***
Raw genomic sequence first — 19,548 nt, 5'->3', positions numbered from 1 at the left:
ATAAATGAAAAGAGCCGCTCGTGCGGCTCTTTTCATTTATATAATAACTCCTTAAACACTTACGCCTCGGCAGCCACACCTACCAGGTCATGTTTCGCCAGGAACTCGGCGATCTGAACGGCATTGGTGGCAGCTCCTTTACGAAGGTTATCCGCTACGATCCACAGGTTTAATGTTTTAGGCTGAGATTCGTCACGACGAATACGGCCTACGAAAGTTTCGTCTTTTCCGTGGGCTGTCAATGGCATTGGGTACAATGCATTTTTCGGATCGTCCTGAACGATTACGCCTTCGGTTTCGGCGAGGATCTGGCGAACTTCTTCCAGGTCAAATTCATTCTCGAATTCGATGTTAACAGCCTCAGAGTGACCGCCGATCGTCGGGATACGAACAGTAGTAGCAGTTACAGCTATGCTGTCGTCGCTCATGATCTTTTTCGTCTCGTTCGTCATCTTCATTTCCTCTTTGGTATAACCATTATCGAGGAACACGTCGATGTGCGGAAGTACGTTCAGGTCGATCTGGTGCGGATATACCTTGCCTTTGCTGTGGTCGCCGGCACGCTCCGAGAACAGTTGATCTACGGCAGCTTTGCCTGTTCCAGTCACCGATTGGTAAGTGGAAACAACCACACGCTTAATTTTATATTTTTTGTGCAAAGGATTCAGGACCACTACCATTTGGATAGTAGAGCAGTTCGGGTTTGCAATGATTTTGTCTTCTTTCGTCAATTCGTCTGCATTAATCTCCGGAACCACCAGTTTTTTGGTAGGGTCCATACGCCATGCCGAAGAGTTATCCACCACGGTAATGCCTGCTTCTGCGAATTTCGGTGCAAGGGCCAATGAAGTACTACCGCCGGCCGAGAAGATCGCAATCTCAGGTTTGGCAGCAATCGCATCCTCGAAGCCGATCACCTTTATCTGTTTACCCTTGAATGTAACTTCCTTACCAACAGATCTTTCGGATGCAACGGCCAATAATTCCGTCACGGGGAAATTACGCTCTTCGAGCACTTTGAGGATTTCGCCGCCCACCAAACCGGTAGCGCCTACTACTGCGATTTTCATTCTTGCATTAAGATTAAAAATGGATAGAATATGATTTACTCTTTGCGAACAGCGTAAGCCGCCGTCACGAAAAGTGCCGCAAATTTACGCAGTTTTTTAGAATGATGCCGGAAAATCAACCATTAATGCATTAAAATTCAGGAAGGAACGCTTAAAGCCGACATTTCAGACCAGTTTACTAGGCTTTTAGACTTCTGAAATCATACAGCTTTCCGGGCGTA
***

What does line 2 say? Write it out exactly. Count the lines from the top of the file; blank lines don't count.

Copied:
ATAAATGAAAAGAGCCGCTCGTGCGGCTCTTTTCATTTATATAATAACTCCTTAAACACTTACGCCTCGGCAGCCACACCTACCAGGTCATGTTTCGCCAGGAACTCGGCGATCTGAACGGCATTGGTGGCAGCTCCTTTACGAAGGTTATCCGCTACGATCCACAGGTTTAATGTTTTAGGCTGAGATTCGTCACGACGAATACGGCCTACGAAAGTTTCGTCTTTTCCGTGGGCTGTCAATGGCATTGGGTACAATGCATTTTTCGGATCGTCCTGAACGATTACGCCTTCGGTTTCGGCGAGGATCTGGCGAACTTCTTCCAGGTCAAATTCATTCTCGAATTCGATGTTAACAGCCTCAGAGTGACCGCCGATCGTCGGGATACGAACAGTAGTAGCAGTTACAGCTATGCTGTCGTCGCTCATGATCTTTTTCGTCTCGTTCGTCATCTTCATTTCCTCTTTGGTATAACCATTATCGAGGAACACGTCGATGTGCGGAAGTACGTTCAGGTCGATCTGGTGCGGATATACCTTGCCTTTGCTGTGGTCGCCGGCACGCTCCGAGAACAGTTGATCTACGGCAGCTTTGCCTGTTCCAGTCACCGATTGGTAAGTGGAAACAACCACACGCTTAATTTTATATTTTTTGTGCAAAGGATTCAGGACCACTACCATTTGGATAGTAGAGCAGTTCGGGTTTGCAATGATTTTGTCTTCTTTCGTCAATTCGTCTGCATTAATCTCCGGAACCACCAGTTTTTTGGTAGGGTCCATACGCCATGCCGAAGAGTTATCCACCACGGTAATGCCTGCTTCTGCGAATTTCGGTGCAAGGGCCAATGAAGTACTACCGCCGGCCGAGAAGATCGCAATCTCAGGTTTGGCAGCAATCGCATCCTCGAAGCCGATCACCTTTATCTGTTTACCCTTGAATGTAACTTCCTTACCAACAGATCTTTCGGATGCAACGGCCAATAATTCCGTCACGGGGAAATTACGCTCTTCGAGCACTTTGAGGATTTCGCCGCCCACCAAACCGGTAGCGCCTACTACTGCGATTTTCATTCTTGCATTAAGATTAAAAATGGATAGAATATGATTTACTCTTTGCGAACAGCGTAAGCCGCCGTCACGAAAAGTGCCGCAAATTTACGCAGTTTTTTAGAATGATGCCGGAAAATCAACCATTAATGCATTAAAATTCAGGAAGGAACGCTTAAAGCCGACATTTCAGACCAGTTTACTAGGCTTTTAGACTTCTGAAATCATACAGCTTTCCGGGCGTA